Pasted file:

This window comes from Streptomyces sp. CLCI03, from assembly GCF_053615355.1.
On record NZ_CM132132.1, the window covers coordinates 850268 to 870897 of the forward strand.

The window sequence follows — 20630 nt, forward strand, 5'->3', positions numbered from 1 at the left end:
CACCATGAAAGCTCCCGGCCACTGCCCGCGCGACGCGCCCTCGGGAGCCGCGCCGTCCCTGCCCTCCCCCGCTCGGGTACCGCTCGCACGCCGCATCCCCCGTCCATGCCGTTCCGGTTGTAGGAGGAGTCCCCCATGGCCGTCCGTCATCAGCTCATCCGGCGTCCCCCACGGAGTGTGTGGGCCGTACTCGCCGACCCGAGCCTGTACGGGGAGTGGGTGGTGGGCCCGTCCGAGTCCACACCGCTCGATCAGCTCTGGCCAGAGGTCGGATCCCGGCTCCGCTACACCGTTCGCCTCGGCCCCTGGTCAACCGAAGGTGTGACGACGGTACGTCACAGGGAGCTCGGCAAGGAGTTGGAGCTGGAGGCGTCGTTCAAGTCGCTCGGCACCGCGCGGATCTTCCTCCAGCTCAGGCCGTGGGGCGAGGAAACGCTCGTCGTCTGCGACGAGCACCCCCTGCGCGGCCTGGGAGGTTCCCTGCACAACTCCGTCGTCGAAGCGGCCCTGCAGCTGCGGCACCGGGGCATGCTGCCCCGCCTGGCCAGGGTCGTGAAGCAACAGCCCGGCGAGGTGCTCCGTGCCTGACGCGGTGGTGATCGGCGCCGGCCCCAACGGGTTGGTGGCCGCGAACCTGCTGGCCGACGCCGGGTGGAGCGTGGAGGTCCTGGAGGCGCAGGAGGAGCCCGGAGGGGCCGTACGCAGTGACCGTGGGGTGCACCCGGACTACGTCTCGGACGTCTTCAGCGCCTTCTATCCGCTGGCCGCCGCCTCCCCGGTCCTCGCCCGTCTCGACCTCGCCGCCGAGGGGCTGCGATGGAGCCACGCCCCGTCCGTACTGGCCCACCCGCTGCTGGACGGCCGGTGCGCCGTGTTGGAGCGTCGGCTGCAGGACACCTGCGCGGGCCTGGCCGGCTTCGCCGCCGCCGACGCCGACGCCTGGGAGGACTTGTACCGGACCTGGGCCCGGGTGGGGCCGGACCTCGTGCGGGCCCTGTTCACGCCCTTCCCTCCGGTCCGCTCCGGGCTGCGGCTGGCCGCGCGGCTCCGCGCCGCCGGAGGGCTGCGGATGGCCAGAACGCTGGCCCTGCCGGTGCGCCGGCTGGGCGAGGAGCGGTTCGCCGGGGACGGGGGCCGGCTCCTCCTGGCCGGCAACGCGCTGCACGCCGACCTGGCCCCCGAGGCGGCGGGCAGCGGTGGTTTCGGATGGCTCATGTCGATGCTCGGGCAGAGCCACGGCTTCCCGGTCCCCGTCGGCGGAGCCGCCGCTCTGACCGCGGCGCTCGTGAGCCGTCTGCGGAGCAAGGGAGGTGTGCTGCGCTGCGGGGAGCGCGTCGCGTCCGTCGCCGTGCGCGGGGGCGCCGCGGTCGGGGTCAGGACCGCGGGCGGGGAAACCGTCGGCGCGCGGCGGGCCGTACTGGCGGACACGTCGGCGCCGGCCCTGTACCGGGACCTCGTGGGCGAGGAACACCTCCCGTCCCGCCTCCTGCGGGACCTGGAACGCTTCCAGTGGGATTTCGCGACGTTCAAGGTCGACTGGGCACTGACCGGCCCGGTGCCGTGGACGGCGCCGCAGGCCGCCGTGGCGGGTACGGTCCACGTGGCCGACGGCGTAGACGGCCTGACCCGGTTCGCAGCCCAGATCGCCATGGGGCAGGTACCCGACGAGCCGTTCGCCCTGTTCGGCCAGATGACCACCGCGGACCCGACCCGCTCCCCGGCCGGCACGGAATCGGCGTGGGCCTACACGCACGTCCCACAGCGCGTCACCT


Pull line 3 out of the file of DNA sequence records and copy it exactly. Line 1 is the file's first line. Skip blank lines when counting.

The window sequence follows — 20630 nt, forward strand, 5'->3', positions numbered from 1 at the left end: